Sex, muscle cars and Mencken
08/01/2014 11:46 AM
08/01/2014 11:48 AM
Fall’s around the corner, and area writers are gearing up. We’ve got everything from a sex-obsessed painter, to a belligerent newspaperman, to a woman who wants to drive Elvis’ muscle car back to Graceland.
When retired Charlotte neurosurgeon Larry Rogers served in Vietnam 1967-’68, he kept a daily journal. Two years ago, Rogers says he finally sat down to write what he knew “to be the facts about Vietnam.” The result is “Sword and Scalpel: A Doctor Looks Back at Vietnam” (Hellgate Press, $24.95 paper), which Charlotte physician Jessica Schorr Saxe says, “will transport you out of your comfort zone to a world far away where you will be shocked, challenged, saddened and moved.”
“Cobalt Blue,” a novel by Peggy Payne of Raleigh, published last year in Britain and published in the U.S. by Roundfire Books ($20.95 paper), has according to Payne, “the particular distinction of being probably the only novel ever to be the book of the month on a Playboy Radio Network program and in the top 100 spiritual books for Kindle.” That’s because Payne’s latest, about a sex-obsessed painter, is, like her other novels, about the intersection of spirituality and sexuality.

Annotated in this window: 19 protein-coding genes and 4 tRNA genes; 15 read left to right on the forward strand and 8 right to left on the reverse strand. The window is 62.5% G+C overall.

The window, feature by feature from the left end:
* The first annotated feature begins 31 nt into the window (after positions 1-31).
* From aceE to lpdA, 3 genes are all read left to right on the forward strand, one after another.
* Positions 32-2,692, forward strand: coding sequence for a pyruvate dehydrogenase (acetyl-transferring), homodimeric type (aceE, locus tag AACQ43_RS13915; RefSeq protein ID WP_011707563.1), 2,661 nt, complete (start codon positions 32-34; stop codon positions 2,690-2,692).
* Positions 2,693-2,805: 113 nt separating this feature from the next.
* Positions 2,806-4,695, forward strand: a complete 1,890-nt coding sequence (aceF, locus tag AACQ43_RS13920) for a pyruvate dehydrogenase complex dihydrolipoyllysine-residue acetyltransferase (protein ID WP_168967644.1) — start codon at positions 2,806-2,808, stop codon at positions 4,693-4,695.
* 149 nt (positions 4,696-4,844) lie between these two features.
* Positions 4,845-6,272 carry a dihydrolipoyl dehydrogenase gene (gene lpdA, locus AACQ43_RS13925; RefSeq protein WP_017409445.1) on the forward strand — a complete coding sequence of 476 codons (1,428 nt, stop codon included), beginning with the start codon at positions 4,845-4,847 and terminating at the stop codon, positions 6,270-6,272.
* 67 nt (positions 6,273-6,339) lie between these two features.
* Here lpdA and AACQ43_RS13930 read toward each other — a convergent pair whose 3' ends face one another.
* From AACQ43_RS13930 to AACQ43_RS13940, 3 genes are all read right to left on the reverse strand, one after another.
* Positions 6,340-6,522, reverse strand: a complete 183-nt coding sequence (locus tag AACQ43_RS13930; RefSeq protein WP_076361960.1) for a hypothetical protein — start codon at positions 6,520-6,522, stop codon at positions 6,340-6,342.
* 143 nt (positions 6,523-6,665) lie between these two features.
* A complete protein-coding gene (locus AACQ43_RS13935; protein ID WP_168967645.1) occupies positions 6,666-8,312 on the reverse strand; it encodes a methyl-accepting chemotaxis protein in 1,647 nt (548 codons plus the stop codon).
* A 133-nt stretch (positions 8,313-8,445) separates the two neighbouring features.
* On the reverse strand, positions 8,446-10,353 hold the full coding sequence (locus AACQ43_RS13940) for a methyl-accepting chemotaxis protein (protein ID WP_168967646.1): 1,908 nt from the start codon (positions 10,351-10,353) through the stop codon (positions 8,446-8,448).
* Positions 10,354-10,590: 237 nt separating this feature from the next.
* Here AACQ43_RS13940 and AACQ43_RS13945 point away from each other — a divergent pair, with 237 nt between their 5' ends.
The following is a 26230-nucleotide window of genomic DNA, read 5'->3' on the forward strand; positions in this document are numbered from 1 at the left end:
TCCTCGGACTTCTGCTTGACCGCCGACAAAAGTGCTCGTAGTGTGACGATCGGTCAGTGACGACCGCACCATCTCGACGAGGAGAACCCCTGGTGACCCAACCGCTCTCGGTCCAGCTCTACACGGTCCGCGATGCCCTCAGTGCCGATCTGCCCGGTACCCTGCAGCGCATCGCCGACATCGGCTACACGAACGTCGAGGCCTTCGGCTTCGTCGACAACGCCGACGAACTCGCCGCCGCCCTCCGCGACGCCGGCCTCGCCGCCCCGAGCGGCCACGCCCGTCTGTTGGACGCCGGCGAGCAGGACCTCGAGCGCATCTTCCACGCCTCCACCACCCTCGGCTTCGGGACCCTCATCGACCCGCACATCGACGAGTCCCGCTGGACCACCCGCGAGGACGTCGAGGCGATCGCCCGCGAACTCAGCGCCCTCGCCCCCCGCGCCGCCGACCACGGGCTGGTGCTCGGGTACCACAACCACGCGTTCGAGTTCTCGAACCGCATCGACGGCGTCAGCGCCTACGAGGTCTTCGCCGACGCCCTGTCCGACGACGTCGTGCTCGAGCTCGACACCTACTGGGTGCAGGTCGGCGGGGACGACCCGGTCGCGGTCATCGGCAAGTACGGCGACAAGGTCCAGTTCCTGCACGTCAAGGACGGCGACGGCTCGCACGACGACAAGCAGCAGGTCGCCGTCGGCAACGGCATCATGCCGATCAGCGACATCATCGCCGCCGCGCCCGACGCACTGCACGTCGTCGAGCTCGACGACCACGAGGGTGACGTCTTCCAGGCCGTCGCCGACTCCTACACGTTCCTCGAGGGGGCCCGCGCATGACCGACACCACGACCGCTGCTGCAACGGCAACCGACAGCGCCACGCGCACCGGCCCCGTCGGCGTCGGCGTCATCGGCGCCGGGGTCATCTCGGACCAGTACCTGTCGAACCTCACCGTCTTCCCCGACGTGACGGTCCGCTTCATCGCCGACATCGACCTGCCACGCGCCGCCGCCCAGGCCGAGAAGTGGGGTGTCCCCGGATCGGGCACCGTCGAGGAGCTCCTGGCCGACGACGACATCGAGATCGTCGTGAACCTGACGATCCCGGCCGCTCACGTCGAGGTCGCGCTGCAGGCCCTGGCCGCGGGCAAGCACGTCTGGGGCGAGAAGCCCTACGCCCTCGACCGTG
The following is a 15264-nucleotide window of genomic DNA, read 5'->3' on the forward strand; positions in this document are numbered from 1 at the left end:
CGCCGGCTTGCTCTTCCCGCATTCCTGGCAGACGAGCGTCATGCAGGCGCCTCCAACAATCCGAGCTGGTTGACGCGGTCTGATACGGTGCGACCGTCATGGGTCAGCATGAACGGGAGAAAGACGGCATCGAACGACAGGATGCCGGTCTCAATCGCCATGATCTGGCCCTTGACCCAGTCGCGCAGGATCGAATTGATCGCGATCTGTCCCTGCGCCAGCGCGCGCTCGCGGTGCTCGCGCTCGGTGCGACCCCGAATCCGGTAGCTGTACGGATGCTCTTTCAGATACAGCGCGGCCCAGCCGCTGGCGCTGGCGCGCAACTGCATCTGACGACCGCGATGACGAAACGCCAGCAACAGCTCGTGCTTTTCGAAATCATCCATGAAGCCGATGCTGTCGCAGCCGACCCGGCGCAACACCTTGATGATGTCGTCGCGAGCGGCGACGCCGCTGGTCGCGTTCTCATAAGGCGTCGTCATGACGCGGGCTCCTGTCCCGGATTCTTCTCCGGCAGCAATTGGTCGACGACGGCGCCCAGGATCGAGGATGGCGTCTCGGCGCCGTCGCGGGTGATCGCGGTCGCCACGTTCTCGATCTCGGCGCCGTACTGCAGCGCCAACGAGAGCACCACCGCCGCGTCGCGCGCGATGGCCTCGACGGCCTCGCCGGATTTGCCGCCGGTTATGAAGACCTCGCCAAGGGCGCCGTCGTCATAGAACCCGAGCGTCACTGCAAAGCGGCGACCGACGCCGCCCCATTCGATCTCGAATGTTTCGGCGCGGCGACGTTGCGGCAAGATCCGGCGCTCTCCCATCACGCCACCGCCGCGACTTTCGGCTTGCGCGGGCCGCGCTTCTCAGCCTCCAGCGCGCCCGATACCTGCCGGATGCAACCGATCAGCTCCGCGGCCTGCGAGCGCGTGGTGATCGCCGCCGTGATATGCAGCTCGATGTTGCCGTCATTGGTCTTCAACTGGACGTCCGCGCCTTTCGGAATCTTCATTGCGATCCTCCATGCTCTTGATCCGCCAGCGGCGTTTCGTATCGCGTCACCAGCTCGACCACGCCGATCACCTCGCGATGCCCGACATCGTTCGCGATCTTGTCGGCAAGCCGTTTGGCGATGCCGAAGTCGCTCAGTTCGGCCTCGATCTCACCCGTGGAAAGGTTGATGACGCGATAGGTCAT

“The most powerful individual journalist of the Twentieth Century” is the dust jacket description of the belligerent and controversial H.L. Mencken, the subject of a new biography by Hal Crowther of Hillsborough. “An Infuriating American: The Incendiary Arts of H.L. Mencken” is due in October from the University of Iowa Press. Crowther (the husband of novelist Lee Smith) has himself won the Baltimore Sun’s H.L. Mencken Award for his syndicated newspaper column.
Kim Wright (“The Unexpected Waltz”) of Charlotte has signed a two-book deal with Gallery Books. She’s finished one of the novels: a modern-day take on “The Canterbury Tales,” in which a group of women walks from London to the cathedral in Canterbury, swapping stories as they go. The seed for the other novel, still in progress, was an Observer story about a mechanic who is restoring the very muscle car Elvis drove the day he died. Wright’s heroine is taking that same car back to Elvis’ home Graceland in Memphis.
Kim Church, Raleigh lawyer and author of the haunting novel “Byrd,” is at work on a novel set during the 1929 Loray Mill strike in Gastonia. Working title: “Mill Mother’s Song,” the name of a song written by Ella May Wiggins, the ill-fated mill worker balladeer and the inspiration for one of the novel’s characters. (Yes, Church says she’s aware that novelist Wiley Cash is also at work on a novel about that strike.)
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